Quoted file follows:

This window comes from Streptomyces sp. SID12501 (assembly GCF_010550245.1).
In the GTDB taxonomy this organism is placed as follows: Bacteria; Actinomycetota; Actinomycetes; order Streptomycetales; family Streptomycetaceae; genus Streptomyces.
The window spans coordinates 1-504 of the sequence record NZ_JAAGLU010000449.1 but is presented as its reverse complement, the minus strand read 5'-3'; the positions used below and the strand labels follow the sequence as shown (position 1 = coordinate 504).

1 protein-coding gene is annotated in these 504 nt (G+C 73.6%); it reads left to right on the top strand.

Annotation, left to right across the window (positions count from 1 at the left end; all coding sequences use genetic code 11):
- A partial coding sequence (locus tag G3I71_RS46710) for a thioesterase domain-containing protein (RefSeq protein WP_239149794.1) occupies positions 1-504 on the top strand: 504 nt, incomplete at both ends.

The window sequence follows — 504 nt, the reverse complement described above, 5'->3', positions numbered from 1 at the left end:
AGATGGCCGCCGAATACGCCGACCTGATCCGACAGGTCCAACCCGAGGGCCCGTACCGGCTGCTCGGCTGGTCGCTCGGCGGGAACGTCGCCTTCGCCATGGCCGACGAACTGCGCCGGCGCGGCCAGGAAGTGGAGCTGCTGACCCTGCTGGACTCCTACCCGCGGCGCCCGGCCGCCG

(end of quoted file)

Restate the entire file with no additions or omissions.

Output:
This window comes from Streptomyces sp. SID12501 (assembly GCF_010550245.1).
In the GTDB taxonomy this organism is placed as follows: Bacteria; Actinomycetota; Actinomycetes; order Streptomycetales; family Streptomycetaceae; genus Streptomyces.
The window spans coordinates 1-504 of the sequence record NZ_JAAGLU010000449.1 but is presented as its reverse complement, the minus strand read 5'-3'; the positions used below and the strand labels follow the sequence as shown (position 1 = coordinate 504).

1 protein-coding gene is annotated in these 504 nt (G+C 73.6%); it reads left to right on the top strand.

Annotation, left to right across the window (positions count from 1 at the left end; all coding sequences use genetic code 11):
- A partial coding sequence (locus tag G3I71_RS46710) for a thioesterase domain-containing protein (RefSeq protein WP_239149794.1) occupies positions 1-504 on the top strand: 504 nt, incomplete at both ends.

The window sequence follows — 504 nt, the reverse complement described above, 5'->3', positions numbered from 1 at the left end:
AGATGGCCGCCGAATACGCCGACCTGATCCGACAGGTCCAACCCGAGGGCCCGTACCGGCTGCTCGGCTGGTCGCTCGGCGGGAACGTCGCCTTCGCCATGGCCGACGAACTGCGCCGGCGCGGCCAGGAAGTGGAGCTGCTGACCCTGCTGGACTCCTACCCGCGGCGCCCGGCCGCCG